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December 10, 1982 - Image 1

Resource type:
Text
Publication:
The Michigan Daily, 1982-12-10

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Ann Arbor's best

and worst

SEE WEEKEND
MAGAZINE INSIDE

People's choice
See Editorial, Page 4

P

Mlit Yegan
.Ninety-three Years of Editorial Freedom

4w
43 tttl ig

Finals
Today will be mostly cloudy and
feature a high in the upper thirties.
A chance of snow will also be
present.

Vol. XCIII, No. 76 Copyright 1982, The Michigan Daily Ann Arbor, Michigan-Friday, December 10, 1982 Ten Cents Eighteen Pages

proposes
ehange in
research
policy
By FANNIE WEINSTEIN
A key faculty committee yesterday
finalized a proposal to change the wor-
ding of a University policy forbidding
professors from conducting research
that could lead to the destruction of
human life.
Some critics of the change have
charged the new wording would
promote campus defense research, but
members of the Research Policies
Committee voted 7-4 the change would
make it easier to evaluate such research.,
MEDICAL Prof. Donald Hultquist
was the only faculty member to vote
against the proposal.
The policy now states the University
will not approve any research project,
"the clearly forseeable and probable
result of which, the direct application of
which or any specific purpose of which
is to destroy human life or to in-
capacitate human beings."
The major controversy over the new
wording centers on the fact that only
research with a primary purpose "to
destroy or incapacitate human beings"
would be prohibited.
Henry Rice, one of four student
members of the RPC, said discussion of
the proposal'' was a heated debate. It-
was by no means unanimous," he said.
"Those who opposed it felt it was a
strong weakening" of the guidelines
passed by the Senate Assembly (last
April)," Rice said.
IN THE PAST, University guidelines
applied only to classified research. In
April, the faculty Senate Assembly
voted to urge the administration to ex-
tend the guidelines to all research. The
See POLICY, Page 8

Chrysler

and

UAW

reach

agreement

'Tis the season
Members of the Men's Glee Club1
University and State Streets.

bare the cold last night as they sing traditional holiday songs on the corner of N.

From AP and UPI
DETROIT - Hours after an
economic agreement was reached
yesterday in Canada, United Auto
Workers President Douglas Fraser an-
nounced agreement also had been
reached with Chrysler Corp. on wage
and benefits provisions of a new pact
covering 43,000 U.S. workers.
Like the Canadian settlement, Fraser
said "a few pieces" of non-economic
issues in the U.S. pact remained to be
worked out. Bargaining in the United
States broke down late in the afternoon
over discussions of absenteeism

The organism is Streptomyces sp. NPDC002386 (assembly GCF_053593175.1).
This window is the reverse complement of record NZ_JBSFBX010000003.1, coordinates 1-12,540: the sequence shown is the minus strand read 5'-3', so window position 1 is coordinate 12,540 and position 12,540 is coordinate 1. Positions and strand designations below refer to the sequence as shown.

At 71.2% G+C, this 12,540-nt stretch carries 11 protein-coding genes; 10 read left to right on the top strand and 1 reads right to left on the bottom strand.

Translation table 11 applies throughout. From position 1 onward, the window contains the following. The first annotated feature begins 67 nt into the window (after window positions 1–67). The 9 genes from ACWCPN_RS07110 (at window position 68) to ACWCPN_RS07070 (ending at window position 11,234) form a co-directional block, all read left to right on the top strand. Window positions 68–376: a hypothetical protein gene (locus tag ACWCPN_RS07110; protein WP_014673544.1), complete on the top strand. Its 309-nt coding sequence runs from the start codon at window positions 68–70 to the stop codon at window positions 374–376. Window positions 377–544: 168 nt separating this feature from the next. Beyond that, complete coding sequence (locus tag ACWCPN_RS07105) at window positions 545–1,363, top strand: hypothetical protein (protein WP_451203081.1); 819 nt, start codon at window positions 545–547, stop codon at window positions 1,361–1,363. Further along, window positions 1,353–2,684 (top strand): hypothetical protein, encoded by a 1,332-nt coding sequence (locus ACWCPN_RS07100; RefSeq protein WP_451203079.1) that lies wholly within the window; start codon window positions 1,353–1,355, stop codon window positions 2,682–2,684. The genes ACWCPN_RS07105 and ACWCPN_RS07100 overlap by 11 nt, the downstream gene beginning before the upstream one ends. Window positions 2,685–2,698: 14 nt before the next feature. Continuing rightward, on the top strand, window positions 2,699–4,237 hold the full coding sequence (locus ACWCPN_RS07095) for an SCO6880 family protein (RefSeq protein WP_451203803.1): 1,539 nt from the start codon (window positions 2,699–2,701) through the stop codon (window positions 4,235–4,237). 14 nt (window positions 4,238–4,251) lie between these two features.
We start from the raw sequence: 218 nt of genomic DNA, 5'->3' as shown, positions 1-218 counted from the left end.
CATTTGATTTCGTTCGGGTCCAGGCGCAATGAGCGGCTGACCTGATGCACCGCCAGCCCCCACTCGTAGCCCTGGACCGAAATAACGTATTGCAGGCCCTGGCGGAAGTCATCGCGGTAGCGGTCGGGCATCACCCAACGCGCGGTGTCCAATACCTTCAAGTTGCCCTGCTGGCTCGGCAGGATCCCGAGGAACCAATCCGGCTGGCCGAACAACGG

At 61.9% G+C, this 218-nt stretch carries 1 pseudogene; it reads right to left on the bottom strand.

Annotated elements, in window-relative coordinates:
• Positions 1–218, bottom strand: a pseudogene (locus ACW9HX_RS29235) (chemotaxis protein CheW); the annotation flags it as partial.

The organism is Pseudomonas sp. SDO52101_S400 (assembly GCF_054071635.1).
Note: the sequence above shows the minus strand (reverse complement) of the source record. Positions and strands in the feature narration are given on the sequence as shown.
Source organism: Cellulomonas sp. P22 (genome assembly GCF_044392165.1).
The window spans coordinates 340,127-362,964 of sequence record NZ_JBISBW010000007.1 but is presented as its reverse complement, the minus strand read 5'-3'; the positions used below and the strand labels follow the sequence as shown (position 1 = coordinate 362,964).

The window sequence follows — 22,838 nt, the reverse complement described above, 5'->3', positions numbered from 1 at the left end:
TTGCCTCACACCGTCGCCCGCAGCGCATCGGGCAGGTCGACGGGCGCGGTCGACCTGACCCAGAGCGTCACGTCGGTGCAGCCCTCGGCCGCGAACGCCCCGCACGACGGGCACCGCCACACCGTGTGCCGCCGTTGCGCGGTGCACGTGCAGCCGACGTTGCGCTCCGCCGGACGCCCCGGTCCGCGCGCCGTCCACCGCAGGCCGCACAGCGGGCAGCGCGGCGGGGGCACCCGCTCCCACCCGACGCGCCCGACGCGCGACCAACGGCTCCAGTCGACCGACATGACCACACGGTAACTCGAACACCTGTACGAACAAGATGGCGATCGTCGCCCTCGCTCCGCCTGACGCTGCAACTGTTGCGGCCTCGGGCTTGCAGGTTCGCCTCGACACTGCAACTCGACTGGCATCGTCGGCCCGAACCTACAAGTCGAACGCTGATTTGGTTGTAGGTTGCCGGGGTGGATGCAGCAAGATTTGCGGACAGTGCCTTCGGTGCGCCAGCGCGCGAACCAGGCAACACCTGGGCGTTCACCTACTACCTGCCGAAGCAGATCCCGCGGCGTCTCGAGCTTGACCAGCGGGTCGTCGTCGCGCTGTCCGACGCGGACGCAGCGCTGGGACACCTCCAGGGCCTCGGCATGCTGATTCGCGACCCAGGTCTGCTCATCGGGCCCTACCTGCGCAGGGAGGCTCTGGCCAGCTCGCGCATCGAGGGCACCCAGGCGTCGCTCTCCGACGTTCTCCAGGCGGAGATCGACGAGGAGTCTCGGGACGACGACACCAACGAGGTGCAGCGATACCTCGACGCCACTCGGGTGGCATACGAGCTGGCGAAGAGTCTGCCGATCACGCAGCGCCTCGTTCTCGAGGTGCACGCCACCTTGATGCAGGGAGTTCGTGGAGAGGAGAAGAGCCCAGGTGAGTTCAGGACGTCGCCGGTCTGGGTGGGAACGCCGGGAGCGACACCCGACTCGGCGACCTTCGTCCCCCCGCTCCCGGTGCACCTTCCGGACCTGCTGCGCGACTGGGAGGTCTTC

disciplinary action - an issue which
stalled original contract negotiations.
FRASER SAID negotiations in
Detroit would end for the night and con-
tinue today.
Fraser said he would not reveal the
details of the settlement until workers
are given the information. He said he
did not know when ratification would be
held ona new pact, saying it is up to local
unions to decide when they want to
discuss and vote on it.
The U.S. settlement must be presen-
ted to the union's Chrysler Council in
Dearborn tomorrow for approval
before it goes to rank and file. The
Canadian pact, however, will be
presented directly to the 9,600 striking
workers for a ratification .vote.
THE UNION'S goal has been to
simultaneously announce settlements
in the United States and Canada. It
likely could do so later in the day now
that the economic portions are in place.
The U.S. economic settlement in-
cludes "new money" in the form of "an
up-front wage increase for workers,"

New ECB chair named
amid, budget reviews

By JIM SPARKS
A new chairman was named yester-
day for the English Composition Board,-
just one week after the current chair-
man abruptly announced his
resignation.
English Prof. Jay Robinson, who has
been involved with the writing skills
board since it started in 1976, will

replace English Prof. Daniel Fader
Jan. 1.
ROBINSON takes control at a critical
time for the board. An LSA panel has
just completed a review of the program
and may recommend slicing up to 60
percent of ECB's budget. The panel's
recommendations have so far been kept
secret.
Robinson said he anticipates no

major changes for the board, but added
this will depend on its budget. In ad-
dition, Robinson said he does not think
Fader's abrupt departure will cause
lasting problems for the board.
Fader - a nationally renowned
educator - had served as chairman of
ECB since 1978, its experimental first
year. Fader said he resigned to allow
See NEW, Page 8

Huron Plaza
*development
just beginning

Miner
... says contract took "ingenuity"